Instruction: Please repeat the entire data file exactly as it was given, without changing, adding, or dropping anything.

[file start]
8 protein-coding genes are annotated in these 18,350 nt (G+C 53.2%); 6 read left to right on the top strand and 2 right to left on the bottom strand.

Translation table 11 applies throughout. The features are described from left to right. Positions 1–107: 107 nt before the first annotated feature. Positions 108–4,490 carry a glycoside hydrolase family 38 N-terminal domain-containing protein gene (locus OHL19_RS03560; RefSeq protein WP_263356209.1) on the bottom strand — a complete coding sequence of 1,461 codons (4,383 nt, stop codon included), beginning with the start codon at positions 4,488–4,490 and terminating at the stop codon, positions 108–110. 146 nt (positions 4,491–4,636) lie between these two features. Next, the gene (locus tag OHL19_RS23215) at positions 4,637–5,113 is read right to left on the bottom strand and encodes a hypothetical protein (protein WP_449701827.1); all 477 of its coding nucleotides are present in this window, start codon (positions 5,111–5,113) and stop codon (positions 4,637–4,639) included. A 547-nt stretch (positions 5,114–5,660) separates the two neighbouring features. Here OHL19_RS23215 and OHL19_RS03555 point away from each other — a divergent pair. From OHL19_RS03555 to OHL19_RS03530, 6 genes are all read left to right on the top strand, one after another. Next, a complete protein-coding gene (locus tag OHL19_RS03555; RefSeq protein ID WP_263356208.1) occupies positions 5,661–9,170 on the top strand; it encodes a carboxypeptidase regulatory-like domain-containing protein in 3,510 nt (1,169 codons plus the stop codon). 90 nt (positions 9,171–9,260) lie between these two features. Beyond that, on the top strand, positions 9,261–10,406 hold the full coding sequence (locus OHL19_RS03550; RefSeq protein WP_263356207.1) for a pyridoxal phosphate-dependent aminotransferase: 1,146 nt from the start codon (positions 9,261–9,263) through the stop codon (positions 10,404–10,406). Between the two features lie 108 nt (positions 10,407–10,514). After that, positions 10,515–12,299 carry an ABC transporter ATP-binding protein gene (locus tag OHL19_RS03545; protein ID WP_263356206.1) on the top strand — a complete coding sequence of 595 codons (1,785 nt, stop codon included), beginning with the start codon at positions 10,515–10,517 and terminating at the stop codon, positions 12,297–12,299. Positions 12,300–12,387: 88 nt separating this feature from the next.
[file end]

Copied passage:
8 protein-coding genes are annotated in these 18,350 nt (G+C 53.2%); 6 read left to right on the top strand and 2 right to left on the bottom strand.

Translation table 11 applies throughout. The features are described from left to right. Positions 1–107: 107 nt before the first annotated feature. Positions 108–4,490 carry a glycoside hydrolase family 38 N-terminal domain-containing protein gene (locus OHL19_RS03560; RefSeq protein WP_263356209.1) on the bottom strand — a complete coding sequence of 1,461 codons (4,383 nt, stop codon included), beginning with the start codon at positions 4,488–4,490 and terminating at the stop codon, positions 108–110. 146 nt (positions 4,491–4,636) lie between these two features. Next, the gene (locus tag OHL19_RS23215) at positions 4,637–5,113 is read right to left on the bottom strand and encodes a hypothetical protein (protein WP_449701827.1); all 477 of its coding nucleotides are present in this window, start codon (positions 5,111–5,113) and stop codon (positions 4,637–4,639) included. A 547-nt stretch (positions 5,114–5,660) separates the two neighbouring features. Here OHL19_RS23215 and OHL19_RS03555 point away from each other — a divergent pair. From OHL19_RS03555 to OHL19_RS03530, 6 genes are all read left to right on the top strand, one after another. Next, a complete protein-coding gene (locus tag OHL19_RS03555; RefSeq protein ID WP_263356208.1) occupies positions 5,661–9,170 on the top strand; it encodes a carboxypeptidase regulatory-like domain-containing protein in 3,510 nt (1,169 codons plus the stop codon). 90 nt (positions 9,171–9,260) lie between these two features. Beyond that, on the top strand, positions 9,261–10,406 hold the full coding sequence (locus OHL19_RS03550; RefSeq protein WP_263356207.1) for a pyridoxal phosphate-dependent aminotransferase: 1,146 nt from the start codon (positions 9,261–9,263) through the stop codon (positions 10,404–10,406). Between the two features lie 108 nt (positions 10,407–10,514). After that, positions 10,515–12,299 carry an ABC transporter ATP-binding protein gene (locus tag OHL19_RS03545; protein ID WP_263356206.1) on the top strand — a complete coding sequence of 595 codons (1,785 nt, stop codon included), beginning with the start codon at positions 10,515–10,517 and terminating at the stop codon, positions 12,297–12,299. Positions 12,300–12,387: 88 nt separating this feature from the next.